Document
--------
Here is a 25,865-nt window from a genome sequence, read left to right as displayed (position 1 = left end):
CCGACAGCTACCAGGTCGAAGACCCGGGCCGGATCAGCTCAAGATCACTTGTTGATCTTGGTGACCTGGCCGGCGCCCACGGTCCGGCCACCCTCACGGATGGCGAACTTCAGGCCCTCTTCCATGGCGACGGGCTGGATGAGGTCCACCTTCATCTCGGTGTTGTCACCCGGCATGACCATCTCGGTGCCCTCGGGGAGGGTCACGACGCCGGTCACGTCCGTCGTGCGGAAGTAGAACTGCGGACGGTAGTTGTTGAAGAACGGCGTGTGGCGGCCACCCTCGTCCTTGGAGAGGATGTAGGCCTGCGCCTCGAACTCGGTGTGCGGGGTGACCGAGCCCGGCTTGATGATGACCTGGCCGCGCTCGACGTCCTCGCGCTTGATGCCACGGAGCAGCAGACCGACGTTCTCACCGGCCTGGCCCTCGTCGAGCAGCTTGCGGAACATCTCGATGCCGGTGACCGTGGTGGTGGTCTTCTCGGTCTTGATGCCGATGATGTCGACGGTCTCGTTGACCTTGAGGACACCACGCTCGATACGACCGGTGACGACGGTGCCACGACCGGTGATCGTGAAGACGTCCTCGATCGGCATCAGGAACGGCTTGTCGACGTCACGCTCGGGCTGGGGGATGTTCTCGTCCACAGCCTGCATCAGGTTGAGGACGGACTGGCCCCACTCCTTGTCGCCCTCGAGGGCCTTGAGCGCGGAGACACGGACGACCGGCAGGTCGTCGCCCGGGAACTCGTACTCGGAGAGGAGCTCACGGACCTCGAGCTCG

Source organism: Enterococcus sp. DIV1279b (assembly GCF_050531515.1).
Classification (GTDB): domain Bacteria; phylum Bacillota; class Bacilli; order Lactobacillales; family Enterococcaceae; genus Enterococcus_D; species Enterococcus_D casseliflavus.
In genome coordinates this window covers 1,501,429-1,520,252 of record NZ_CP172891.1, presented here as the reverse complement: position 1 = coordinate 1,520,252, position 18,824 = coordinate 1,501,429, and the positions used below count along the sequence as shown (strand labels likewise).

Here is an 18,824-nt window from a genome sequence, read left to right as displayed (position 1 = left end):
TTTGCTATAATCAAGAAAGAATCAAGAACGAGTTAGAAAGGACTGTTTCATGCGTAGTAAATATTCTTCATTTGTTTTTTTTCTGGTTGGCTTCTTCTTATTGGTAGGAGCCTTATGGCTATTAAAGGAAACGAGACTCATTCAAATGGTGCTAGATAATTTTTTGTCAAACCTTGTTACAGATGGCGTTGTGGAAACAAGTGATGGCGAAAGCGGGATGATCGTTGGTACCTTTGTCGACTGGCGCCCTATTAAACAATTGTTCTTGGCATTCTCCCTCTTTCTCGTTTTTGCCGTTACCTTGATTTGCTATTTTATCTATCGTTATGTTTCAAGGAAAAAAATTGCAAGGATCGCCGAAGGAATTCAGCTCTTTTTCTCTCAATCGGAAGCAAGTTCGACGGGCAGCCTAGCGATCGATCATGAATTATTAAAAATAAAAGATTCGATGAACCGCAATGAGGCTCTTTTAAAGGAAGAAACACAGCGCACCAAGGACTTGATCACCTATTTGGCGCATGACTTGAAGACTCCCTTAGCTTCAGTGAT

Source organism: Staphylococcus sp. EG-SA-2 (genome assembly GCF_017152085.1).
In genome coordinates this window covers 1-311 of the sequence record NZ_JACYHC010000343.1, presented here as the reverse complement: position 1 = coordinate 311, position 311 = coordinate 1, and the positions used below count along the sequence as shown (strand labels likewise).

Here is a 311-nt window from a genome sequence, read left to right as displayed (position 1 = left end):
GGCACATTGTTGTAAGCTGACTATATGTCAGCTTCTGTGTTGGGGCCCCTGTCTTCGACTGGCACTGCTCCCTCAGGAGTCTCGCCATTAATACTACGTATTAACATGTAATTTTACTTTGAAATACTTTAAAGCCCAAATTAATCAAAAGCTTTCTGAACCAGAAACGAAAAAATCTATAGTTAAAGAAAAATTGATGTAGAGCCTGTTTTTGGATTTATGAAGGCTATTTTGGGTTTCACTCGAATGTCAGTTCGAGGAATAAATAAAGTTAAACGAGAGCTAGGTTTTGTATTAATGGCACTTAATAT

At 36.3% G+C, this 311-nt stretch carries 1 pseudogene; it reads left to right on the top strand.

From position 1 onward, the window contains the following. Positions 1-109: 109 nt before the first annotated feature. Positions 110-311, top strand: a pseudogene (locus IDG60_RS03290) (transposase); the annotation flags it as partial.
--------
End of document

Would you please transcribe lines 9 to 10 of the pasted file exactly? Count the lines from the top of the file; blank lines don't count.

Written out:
In genome coordinates this window covers 1-311 of the sequence record NZ_JACYHC010000343.1, presented here as the reverse complement: position 1 = coordinate 311, position 311 = coordinate 1, and the positions used below count along the sequence as shown (strand labels likewise).

Here is a 311-nt window from a genome sequence, read left to right as displayed (position 1 = left end):